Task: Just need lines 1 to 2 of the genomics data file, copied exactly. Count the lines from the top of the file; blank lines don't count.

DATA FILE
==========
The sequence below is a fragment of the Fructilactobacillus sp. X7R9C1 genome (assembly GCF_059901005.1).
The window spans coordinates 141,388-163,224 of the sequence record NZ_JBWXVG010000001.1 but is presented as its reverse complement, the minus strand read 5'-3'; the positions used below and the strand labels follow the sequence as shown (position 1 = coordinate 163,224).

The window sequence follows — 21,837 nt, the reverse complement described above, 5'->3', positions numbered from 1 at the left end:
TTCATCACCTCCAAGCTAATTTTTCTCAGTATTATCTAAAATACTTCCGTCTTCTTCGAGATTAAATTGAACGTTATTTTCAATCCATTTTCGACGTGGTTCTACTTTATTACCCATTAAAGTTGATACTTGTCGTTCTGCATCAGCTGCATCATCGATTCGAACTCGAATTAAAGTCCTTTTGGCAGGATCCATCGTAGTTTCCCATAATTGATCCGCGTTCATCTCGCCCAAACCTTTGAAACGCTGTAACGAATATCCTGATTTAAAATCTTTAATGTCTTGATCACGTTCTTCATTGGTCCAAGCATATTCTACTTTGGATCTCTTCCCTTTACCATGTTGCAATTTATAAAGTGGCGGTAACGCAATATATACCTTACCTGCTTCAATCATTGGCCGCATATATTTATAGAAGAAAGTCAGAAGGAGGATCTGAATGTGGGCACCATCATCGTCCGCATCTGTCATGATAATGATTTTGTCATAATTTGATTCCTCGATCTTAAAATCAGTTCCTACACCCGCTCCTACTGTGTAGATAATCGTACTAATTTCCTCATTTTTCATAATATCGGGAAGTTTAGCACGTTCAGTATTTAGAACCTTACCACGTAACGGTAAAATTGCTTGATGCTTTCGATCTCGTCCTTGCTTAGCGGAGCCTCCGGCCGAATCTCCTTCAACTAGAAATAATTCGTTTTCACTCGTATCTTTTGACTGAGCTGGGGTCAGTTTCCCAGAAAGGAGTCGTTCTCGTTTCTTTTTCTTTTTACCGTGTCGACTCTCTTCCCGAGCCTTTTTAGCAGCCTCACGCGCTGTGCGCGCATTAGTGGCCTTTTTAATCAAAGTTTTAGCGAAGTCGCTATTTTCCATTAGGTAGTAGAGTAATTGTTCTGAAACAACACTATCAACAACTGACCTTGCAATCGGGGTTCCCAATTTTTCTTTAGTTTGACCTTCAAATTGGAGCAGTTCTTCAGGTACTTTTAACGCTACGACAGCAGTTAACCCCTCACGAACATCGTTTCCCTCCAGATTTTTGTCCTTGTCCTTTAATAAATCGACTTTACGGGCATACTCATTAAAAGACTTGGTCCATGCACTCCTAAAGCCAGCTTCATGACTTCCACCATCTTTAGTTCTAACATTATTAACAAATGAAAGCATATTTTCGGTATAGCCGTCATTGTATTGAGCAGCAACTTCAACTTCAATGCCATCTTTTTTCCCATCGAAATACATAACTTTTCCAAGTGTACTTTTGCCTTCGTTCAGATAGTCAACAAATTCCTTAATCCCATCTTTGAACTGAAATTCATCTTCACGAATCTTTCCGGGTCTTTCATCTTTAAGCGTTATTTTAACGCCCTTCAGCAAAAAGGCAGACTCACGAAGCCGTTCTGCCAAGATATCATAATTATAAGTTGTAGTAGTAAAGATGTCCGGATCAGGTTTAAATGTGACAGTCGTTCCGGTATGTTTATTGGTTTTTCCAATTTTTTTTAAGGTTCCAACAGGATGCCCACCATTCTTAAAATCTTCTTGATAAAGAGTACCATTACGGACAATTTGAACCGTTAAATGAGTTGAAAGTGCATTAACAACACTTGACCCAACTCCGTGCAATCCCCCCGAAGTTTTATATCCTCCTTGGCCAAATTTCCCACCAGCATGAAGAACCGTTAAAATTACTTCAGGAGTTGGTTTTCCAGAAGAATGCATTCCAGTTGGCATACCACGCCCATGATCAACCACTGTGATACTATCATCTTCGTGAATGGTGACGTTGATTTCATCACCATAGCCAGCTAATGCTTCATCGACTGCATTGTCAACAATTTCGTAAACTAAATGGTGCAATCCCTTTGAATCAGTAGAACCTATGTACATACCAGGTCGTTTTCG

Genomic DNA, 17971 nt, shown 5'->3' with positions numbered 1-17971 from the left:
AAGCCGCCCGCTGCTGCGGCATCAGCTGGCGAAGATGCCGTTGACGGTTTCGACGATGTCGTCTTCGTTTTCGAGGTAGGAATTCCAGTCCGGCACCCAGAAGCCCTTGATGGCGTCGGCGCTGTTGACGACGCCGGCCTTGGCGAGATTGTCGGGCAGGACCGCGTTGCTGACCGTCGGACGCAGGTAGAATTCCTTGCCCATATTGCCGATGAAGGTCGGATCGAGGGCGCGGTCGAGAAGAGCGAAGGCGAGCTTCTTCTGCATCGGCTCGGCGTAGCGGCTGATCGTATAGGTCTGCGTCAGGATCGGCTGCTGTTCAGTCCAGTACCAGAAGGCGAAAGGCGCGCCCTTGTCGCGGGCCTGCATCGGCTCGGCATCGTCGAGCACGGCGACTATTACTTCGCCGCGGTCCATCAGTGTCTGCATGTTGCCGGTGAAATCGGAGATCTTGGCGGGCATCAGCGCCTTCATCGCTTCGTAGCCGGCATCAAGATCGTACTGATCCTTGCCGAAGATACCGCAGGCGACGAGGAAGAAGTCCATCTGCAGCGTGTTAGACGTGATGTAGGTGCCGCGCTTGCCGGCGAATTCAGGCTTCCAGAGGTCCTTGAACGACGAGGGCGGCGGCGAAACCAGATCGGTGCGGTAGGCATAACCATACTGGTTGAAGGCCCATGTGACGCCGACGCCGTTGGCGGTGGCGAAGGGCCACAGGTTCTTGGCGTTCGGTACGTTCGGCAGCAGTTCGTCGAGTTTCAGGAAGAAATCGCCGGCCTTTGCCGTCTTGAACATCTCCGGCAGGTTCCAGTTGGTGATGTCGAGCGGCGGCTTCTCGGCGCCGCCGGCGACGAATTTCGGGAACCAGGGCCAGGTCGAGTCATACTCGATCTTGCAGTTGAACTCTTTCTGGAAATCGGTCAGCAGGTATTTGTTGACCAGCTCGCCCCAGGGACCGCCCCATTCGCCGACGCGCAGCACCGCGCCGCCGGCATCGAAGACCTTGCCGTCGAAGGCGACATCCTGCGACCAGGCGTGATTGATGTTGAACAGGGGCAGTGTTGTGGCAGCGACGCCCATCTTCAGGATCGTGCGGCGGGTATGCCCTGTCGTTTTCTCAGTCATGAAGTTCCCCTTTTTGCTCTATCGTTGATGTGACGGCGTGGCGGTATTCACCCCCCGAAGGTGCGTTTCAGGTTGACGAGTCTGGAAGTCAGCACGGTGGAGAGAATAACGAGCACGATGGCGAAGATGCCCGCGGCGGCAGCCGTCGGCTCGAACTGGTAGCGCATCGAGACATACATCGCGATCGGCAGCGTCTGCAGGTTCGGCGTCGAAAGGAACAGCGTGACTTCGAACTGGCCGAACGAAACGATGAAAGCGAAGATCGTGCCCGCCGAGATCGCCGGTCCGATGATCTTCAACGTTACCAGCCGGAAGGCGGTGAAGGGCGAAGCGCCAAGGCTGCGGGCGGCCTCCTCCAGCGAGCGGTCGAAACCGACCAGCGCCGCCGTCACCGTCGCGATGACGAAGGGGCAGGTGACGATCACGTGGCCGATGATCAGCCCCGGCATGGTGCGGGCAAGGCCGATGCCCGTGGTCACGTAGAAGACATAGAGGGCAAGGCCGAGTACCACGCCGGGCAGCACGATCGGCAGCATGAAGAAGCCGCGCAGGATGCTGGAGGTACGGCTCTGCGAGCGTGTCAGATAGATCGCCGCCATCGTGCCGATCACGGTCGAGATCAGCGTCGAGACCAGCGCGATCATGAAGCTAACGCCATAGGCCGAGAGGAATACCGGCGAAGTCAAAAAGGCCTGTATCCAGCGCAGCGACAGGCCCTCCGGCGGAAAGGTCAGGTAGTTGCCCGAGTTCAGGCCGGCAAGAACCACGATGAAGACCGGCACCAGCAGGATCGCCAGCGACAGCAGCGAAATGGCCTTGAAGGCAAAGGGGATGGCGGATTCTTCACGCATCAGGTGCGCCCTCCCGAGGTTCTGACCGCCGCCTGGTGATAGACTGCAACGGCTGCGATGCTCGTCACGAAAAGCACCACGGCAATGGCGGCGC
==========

The sequence below is a fragment of the Fructilactobacillus sp. X7R9C1 genome (assembly GCF_059901005.1).
The window spans coordinates 141,388-163,224 of the sequence record NZ_JBWXVG010000001.1 but is presented as its reverse complement, the minus strand read 5'-3'; the positions used below and the strand labels follow the sequence as shown (position 1 = coordinate 163,224).